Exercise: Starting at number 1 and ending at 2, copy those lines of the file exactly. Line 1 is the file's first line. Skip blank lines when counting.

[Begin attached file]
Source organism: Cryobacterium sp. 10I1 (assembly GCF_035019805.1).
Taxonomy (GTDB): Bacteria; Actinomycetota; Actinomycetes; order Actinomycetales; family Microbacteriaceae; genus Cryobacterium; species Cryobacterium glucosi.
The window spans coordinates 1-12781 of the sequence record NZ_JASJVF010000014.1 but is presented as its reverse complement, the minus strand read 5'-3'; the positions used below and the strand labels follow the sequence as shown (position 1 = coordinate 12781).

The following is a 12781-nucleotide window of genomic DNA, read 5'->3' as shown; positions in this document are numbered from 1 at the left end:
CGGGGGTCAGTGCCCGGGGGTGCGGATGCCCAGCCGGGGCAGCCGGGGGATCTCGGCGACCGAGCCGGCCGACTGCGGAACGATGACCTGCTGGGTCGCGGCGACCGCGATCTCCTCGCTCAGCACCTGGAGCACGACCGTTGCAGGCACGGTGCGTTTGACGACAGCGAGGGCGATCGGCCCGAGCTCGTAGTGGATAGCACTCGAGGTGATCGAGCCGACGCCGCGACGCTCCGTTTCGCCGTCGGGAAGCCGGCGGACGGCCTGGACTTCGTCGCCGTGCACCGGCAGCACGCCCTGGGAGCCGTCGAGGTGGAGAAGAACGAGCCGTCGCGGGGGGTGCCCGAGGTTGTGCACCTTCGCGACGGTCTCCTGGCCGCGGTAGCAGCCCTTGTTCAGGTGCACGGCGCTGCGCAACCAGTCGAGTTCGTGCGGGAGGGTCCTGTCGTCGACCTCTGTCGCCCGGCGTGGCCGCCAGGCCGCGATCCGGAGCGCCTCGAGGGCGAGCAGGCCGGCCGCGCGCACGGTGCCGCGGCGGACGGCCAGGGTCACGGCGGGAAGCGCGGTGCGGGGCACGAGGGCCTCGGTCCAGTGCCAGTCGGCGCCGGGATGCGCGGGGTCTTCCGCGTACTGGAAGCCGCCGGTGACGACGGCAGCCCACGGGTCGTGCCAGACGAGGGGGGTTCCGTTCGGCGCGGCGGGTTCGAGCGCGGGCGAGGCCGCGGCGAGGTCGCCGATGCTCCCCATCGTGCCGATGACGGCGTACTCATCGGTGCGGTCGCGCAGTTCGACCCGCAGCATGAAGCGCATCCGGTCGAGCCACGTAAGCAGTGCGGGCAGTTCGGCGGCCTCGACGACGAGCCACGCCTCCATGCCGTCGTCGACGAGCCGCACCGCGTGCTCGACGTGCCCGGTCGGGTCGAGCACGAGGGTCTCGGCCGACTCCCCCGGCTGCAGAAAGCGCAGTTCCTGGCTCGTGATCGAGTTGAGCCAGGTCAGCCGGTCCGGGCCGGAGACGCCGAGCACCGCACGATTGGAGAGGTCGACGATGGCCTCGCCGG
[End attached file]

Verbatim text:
Source organism: Cryobacterium sp. 10I1 (assembly GCF_035019805.1).
Taxonomy (GTDB): Bacteria; Actinomycetota; Actinomycetes; order Actinomycetales; family Microbacteriaceae; genus Cryobacterium; species Cryobacterium glucosi.